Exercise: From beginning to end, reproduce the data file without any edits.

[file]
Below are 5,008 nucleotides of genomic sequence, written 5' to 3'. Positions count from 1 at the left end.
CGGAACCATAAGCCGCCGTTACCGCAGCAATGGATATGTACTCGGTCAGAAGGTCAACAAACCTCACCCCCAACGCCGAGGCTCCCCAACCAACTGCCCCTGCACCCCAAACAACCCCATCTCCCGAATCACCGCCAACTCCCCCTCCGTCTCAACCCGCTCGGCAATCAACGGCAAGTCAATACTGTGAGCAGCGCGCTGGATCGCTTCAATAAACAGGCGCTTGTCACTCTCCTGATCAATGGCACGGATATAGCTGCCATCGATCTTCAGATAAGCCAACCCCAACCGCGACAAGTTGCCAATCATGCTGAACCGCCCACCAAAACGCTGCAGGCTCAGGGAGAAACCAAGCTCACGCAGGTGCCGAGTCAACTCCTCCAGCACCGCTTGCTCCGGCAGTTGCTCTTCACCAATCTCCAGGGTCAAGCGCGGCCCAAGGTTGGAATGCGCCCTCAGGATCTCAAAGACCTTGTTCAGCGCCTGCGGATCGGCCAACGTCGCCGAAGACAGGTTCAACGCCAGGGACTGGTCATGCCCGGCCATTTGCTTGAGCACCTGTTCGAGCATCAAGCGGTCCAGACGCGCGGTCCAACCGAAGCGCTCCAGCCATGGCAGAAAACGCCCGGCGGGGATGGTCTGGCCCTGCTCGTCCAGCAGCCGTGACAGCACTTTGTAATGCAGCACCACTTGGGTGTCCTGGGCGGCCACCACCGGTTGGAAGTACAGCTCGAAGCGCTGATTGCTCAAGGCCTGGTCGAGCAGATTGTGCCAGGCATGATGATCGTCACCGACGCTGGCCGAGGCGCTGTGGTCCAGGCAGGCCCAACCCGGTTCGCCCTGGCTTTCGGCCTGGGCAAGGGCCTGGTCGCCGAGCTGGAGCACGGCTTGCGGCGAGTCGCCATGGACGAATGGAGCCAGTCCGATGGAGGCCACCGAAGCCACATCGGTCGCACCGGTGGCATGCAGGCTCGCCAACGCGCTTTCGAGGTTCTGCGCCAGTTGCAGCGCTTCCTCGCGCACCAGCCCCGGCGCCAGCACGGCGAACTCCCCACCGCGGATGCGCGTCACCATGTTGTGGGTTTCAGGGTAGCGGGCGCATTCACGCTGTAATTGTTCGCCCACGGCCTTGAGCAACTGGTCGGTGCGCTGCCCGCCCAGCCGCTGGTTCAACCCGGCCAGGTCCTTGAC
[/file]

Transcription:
Below are 5,008 nucleotides of genomic sequence, written 5' to 3'. Positions count from 1 at the left end.
CGGAACCATAAGCCGCCGTTACCGCAGCAATGGATATGTACTCGGTCAGAAGGTCAACAAACCTCACCCCCAACGCCGAGGCTCCCCAACCAACTGCCCCTGCACCCCAAACAACCCCATCTCCCGAATCACCGCCAACTCCCCCTCCGTCTCAACCCGCTCGGCAATCAACGGCAAGTCAATACTGTGAGCAGCGCGCTGGATCGCTTCAATAAACAGGCGCTTGTCACTCTCCTGATCAATGGCACGGATATAGCTGCCATCGATCTTCAGATAAGCCAACCCCAACCGCGACAAGTTGCCAATCATGCTGAACCGCCCACCAAAACGCTGCAGGCTCAGGGAGAAACCAAGCTCACGCAGGTGCCGAGTCAACTCCTCCAGCACCGCTTGCTCCGGCAGTTGCTCTTCACCAATCTCCAGGGTCAAGCGCGGCCCAAGGTTGGAATGCGCCCTCAGGATCTCAAAGACCTTGTTCAGCGCCTGCGGATCGGCCAACGTCGCCGAAGACAGGTTCAACGCCAGGGACTGGTCATGCCCGGCCATTTGCTTGAGCACCTGTTCGAGCATCAAGCGGTCCAGACGCGCGGTCCAACCGAAGCGCTCCAGCCATGGCAGAAAACGCCCGGCGGGGATGGTCTGGCCCTGCTCGTCCAGCAGCCGTGACAGCACTTTGTAATGCAGCACCACTTGGGTGTCCTGGGCGGCCACCACCGGTTGGAAGTACAGCTCGAAGCGCTGATTGCTCAAGGCCTGGTCGAGCAGATTGTGCCAGGCATGATGATCGTCACCGACGCTGGCCGAGGCGCTGTGGTCCAGGCAGGCCCAACCCGGTTCGCCCTGGCTTTCGGCCTGGGCAAGGGCCTGGTCGCCGAGCTGGAGCACGGCTTGCGGCGAGTCGCCATGGACGAATGGAGCCAGTCCGATGGAGGCCACCGAAGCCACATCGGTCGCACCGGTGGCATGCAGGCTCGCCAACGCGCTTTCGAGGTTCTGCGCCAGTTGCAGCGCTTCCTCGCGCACCAGCCCCGGCGCCAGCACGGCGAACTCCCCACCGCGGATGCGCGTCACCATGTTGTGGGTTTCAGGGTAGCGGGCGCATTCACGCTGTAATTGTTCGCCCACGGCCTTGAGCAACTGGTCGGTGCGCTGCCCGCCCAGCCGCTGGTTCAACCCGGCCAGGTCCTTGAC